It seems the year 2011 will end as it began – with huge social mobilisations all over the world and ongoing social protests. It is hard to take a break and to digest and reflect on everything that has happened this year. As we write, Tahrir Square is again full of protesters as in January and February, this time demanding not just the resignation of one man, but of the military dictatorship as a structure; the Occupy Movement is still going from strength to strength in many locations all over the world, and starting to think about its next steps, the student demonstrations continue in Chile and so many other social movement expressions continue to bring hope, showing that we have had enough of this economic and political system that benefits the very few and which does not represent the people. Many of these movements are still developing, and it is hard to evaluate them in terms of achievements of their end goals. We can only look at what impact they've had so far and look at how they have organised themselves.
One thing is for sure, no one can deny that there is a huge energy for change, and not just to demand change, but to actually be it.
I imagine that the majority of us who participated in last Sunday’s demonstration on May 15th, believed that we were going to repeat the familiar experience of taking to the streets for a just cause, only to then go back home with the feeling of having participated in something necessary but in some way sterile.
Since the brutal eviction of Occupy Wall Street’s encampment at Liberty Plaza, questions about the future of the movement loom large. The Occupy Movement’s rapid development was two months of near constant actions, arrests, and activity. What we built in those two months from Sept. 17th to Nov. 17th is now transitioning into long-term movement. One important way that plays out is creating coordination between all the different occupations. Because the Occupy Movement spans the globe (including Japan, Pakistan, South Korea, Brazil, Canada, etc) a strong sense of international solidarity is beginning to emerge. And it is these political and personal bonds that are laying the basis for a transformation of global solidarity and anti-war work.
In order to understand the educational movement we’ve seen grow over these past few years – becoming most radical in the last six months – we must go back to the genesis of the problem: the strict cost/quality relation brought about by the privatization of Chilean education in the aftermath of the 1973 coup d’état. In short, this means that in today’s Chile, the more you pay, the higher the standard of education you will receive. The violent and anti-democratic takeover that put this system in place, traded in an economic model that allowed for strong state intervention in educational accountability and investment, for one which minimized government decision-making and encouraged privatization of state universities and growth of private educational institutions.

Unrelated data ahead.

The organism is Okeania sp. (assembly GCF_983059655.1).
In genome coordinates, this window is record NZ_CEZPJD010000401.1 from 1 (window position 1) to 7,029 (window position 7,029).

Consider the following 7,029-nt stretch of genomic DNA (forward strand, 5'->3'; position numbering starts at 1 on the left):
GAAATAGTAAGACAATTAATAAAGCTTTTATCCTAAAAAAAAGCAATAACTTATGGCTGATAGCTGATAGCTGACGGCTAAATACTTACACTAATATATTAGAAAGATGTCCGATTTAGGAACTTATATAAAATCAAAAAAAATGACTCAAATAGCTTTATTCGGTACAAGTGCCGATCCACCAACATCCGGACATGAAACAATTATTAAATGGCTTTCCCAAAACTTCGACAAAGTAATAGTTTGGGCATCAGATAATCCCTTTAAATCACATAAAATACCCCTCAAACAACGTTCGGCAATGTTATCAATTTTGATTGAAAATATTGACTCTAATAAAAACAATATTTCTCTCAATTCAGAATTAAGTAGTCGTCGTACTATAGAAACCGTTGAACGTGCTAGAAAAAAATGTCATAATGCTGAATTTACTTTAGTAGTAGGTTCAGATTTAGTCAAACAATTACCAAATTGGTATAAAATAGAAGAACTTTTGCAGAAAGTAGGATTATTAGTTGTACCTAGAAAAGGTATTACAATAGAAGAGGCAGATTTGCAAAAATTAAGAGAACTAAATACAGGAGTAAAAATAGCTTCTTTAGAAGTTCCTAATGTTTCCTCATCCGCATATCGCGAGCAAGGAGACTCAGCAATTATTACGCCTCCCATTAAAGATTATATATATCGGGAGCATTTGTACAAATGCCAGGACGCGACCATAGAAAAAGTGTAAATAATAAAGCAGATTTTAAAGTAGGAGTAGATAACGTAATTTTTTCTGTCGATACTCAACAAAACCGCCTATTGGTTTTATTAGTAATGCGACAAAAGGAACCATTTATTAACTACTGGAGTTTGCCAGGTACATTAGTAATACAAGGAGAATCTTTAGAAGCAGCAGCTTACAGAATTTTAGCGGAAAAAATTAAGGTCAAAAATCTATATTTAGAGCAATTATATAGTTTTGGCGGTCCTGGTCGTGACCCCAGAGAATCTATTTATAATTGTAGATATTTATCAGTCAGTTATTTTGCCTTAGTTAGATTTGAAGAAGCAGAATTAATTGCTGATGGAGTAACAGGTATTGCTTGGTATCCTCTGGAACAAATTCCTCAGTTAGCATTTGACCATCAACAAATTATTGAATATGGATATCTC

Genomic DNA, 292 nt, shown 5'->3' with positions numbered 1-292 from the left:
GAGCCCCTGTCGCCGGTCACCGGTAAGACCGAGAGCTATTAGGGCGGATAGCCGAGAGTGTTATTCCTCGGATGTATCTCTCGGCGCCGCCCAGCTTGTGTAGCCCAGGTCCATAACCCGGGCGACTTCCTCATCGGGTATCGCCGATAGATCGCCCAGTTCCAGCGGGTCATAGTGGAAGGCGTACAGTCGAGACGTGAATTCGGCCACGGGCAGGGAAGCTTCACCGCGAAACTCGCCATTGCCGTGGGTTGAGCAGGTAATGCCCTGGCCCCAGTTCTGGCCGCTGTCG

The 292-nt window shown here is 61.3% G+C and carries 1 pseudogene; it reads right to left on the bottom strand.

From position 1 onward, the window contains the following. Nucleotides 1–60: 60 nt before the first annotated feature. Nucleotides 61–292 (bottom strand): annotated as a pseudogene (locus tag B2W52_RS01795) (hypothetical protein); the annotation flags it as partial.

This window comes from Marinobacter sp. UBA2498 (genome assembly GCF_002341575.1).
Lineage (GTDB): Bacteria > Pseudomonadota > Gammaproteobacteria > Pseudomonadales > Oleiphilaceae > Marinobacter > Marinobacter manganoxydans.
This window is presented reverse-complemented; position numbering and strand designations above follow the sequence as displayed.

On 22 November 2011, a Chamber of the European Court of Human Rights reaffirmed the right to conscientious objection in its judgement in the case of Erçep v. Turkey (application no. 43965/04). The case concerned a Jehovah's Witness from Turkey, who had been repeatedly imprisoned for his refusal to perform military service following approximately 15 call-ups.
War Resisters International are looking for individuals and organisations to collaborate on and contribute to its 2012 conference 'Countering the Militarisation of Youth'. One of the aims of the project is to create a snap shot of the ways in which youth are being increasingly militarised, to that end we would welcome hearing from you about developments in your area.
NATO, the world's biggest war machine, has evolved from a defensive to an aggresive alliance.
NATO adds fuel to the fire. Under the pretext of 'Responsibility to Protect', NATO attacks Libya to force a profitable regime change. This intervention escalates the conflict and causes thousands of casualties. The arms industry applauds. NATO's intervention in Afghanistan leaves the country in tatters and on the brink of a civil war. Thousands have been killed. After a long-drawn-out war, the alliance reduces troop levels but plans for continued military presence, although military leaders admit that they have reached no tangible results so far.
War Resisters' International is looking for a Right to Refuse to Kill programme worker (full-time)
The RRTK worker will share the responsibility for organising work from WRI's international office and have specific responsibility for running WRI's international work on conscientious objection and military recruitment. A commitment to pacifism, good computer skills, and language skills are essential.
Salary: £24,136.26 per annum. Deadline for applications: 31 May 2012 start date: 1 September 2012